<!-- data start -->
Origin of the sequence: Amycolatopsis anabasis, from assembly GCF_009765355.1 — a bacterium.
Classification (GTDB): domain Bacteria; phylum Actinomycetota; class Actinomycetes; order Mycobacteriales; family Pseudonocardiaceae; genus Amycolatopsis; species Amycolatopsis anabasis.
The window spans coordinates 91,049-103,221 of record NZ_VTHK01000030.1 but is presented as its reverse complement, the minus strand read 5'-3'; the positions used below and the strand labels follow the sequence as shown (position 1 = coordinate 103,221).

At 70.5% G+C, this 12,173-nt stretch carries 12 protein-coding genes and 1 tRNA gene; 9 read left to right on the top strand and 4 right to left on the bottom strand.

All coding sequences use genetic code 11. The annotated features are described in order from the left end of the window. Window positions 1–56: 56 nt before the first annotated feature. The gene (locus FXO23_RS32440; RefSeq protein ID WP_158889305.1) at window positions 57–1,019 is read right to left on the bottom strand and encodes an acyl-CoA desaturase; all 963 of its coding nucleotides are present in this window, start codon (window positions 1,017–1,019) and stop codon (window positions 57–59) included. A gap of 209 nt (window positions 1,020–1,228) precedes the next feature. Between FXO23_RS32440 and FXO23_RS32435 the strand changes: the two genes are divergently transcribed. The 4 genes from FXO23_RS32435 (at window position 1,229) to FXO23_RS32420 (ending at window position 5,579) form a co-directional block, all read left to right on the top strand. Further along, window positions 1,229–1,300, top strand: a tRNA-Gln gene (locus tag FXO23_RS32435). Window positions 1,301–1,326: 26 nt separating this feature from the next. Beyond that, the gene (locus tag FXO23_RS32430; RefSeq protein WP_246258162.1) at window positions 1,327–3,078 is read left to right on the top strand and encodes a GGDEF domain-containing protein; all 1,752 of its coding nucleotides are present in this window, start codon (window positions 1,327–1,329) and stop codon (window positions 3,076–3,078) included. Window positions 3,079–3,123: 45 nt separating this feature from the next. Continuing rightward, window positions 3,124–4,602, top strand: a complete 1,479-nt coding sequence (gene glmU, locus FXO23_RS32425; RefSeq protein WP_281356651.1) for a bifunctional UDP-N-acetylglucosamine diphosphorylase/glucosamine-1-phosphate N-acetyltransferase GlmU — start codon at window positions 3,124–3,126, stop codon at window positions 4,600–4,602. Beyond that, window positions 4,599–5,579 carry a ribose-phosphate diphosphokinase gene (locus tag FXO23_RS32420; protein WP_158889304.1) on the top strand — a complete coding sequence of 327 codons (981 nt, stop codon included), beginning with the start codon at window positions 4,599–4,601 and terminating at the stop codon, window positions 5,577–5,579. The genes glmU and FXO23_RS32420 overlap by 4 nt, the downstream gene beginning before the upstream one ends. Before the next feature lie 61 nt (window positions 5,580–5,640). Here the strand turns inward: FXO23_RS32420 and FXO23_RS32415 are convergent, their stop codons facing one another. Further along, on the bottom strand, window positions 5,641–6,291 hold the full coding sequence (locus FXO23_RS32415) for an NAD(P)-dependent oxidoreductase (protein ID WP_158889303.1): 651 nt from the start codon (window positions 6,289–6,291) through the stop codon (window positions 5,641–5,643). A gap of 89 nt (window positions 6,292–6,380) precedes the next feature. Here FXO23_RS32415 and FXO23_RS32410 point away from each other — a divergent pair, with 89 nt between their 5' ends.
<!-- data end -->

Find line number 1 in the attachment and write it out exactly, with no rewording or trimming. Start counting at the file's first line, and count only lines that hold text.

Origin of the sequence: Amycolatopsis anabasis, from assembly GCF_009765355.1 — a bacterium.